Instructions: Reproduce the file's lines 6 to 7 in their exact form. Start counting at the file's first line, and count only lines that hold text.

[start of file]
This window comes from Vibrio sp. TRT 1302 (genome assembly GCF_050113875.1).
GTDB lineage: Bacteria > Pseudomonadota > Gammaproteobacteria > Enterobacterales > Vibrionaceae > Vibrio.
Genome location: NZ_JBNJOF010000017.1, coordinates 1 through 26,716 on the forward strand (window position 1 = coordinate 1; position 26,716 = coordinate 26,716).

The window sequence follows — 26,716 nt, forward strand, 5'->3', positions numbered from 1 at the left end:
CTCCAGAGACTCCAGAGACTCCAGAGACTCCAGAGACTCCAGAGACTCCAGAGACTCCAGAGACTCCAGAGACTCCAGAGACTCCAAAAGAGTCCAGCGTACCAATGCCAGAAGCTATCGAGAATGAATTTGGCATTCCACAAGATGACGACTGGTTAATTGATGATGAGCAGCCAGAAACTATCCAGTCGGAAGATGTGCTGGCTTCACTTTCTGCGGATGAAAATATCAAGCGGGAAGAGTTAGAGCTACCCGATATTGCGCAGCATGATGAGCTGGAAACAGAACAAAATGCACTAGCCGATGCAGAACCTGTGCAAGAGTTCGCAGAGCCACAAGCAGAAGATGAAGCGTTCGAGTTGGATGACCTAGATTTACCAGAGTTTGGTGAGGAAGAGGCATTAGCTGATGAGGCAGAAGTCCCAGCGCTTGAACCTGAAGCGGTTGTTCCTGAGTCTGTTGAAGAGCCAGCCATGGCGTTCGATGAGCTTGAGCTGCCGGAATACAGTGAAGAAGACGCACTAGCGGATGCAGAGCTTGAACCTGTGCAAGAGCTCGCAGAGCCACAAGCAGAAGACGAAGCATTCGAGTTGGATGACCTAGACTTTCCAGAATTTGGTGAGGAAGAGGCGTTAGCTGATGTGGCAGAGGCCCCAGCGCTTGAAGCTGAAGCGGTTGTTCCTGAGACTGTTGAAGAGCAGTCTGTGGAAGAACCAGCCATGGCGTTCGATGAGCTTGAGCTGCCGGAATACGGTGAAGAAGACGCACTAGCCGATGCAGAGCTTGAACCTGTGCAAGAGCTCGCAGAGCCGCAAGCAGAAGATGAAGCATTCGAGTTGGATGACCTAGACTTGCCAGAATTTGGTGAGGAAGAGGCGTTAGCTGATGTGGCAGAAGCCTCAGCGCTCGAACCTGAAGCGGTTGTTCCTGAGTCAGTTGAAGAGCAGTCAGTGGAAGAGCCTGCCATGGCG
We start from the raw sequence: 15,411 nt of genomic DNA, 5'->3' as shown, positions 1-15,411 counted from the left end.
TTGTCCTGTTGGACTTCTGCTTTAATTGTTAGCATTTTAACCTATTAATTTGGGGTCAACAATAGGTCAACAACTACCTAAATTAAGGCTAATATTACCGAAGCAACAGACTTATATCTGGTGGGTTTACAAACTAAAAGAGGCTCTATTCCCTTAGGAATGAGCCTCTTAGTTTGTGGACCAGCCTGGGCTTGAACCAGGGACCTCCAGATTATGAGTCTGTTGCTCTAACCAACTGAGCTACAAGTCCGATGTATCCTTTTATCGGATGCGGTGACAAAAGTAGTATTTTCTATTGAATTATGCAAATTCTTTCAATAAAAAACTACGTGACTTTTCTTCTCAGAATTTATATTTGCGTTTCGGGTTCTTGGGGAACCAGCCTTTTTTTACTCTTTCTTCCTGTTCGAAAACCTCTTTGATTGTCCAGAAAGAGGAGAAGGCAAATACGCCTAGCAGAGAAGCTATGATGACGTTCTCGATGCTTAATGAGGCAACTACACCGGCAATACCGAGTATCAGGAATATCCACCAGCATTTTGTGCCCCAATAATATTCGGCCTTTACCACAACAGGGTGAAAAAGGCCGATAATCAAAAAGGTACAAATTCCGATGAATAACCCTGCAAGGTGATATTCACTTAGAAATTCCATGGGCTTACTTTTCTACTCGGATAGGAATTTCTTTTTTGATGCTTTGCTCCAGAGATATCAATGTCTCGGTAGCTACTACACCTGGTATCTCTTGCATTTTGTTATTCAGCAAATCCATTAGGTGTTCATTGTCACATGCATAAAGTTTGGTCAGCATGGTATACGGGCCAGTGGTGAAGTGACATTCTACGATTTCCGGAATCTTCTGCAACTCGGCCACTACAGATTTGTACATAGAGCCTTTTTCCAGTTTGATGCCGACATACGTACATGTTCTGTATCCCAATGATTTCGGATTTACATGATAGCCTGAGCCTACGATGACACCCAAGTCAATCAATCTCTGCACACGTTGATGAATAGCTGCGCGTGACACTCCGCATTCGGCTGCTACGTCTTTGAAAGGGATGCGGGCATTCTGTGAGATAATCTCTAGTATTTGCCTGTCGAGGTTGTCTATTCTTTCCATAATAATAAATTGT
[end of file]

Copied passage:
We start from the raw sequence: 15,411 nt of genomic DNA, 5'->3' as shown, positions 1-15,411 counted from the left end.
TTGTCCTGTTGGACTTCTGCTTTAATTGTTAGCATTTTAACCTATTAATTTGGGGTCAACAATAGGTCAACAACTACCTAAATTAAGGCTAATATTACCGAAGCAACAGACTTATATCTGGTGGGTTTACAAACTAAAAGAGGCTCTATTCCCTTAGGAATGAGCCTCTTAGTTTGTGGACCAGCCTGGGCTTGAACCAGGGACCTCCAGATTATGAGTCTGTTGCTCTAACCAACTGAGCTACAAGTCCGATGTATCCTTTTATCGGATGCGGTGACAAAAGTAGTATTTTCTATTGAATTATGCAAATTCTTTCAATAAAAAACTACGTGACTTTTCTTCTCAGAATTTATATTTGCGTTTCGGGTTCTTGGGGAACCAGCCTTTTTTTACTCTTTCTTCCTGTTCGAAAACCTCTTTGATTGTCCAGAAAGAGGAGAAGGCAAATACGCCTAGCAGAGAAGCTATGATGACGTTCTCGATGCTTAATGAGGCAACTACACCGGCAATACCGAGTATCAGGAATATCCACCAGCATTTTGTGCCCCAATAATATTCGGCCTTTACCACAACAGGGTGAAAAAGGCCGATAATCAAAAAGGTACAAATTCCGATGAATAACCCTGCAAGGTGATATTCACTTAGAAATTCCATGGGCTTACTTTTCTACTCGGATAGGAATTTCTTTTTTGATGCTTTGCTCCAGAGATATCAATGTCTCGGTAGCTACTACACCTGGTATCTCTTGCATTTTGTTATTCAGCAAATCCATTAGGTGTTCATTGTCACATGCATAAAGTTTGGTCAGCATGGTATACGGGCCAGTGGTGAAGTGACATTCTACGATTTCCGGAATCTTCTGCAACTCGGCCACTACAGATTTGTACATAGAGCCTTTTTCCAGTTTGATGCCGACATACGTACATGTTCTGTATCCCAATGATTTCGGATTTACATGATAGCCTGAGCCTACGATGACACCCAAGTCAATCAATCTCTGCACACGTTGATGAATAGCTGCGCGTGACACTCCGCATTCGGCTGCTACGTCTTTGAAAGGGATGCGGGCATTCTGTGAGATAATCTCTAGTATTTGCCTGTCGAGGTTGTCTATTCTTTCCATAATAATAAATTGT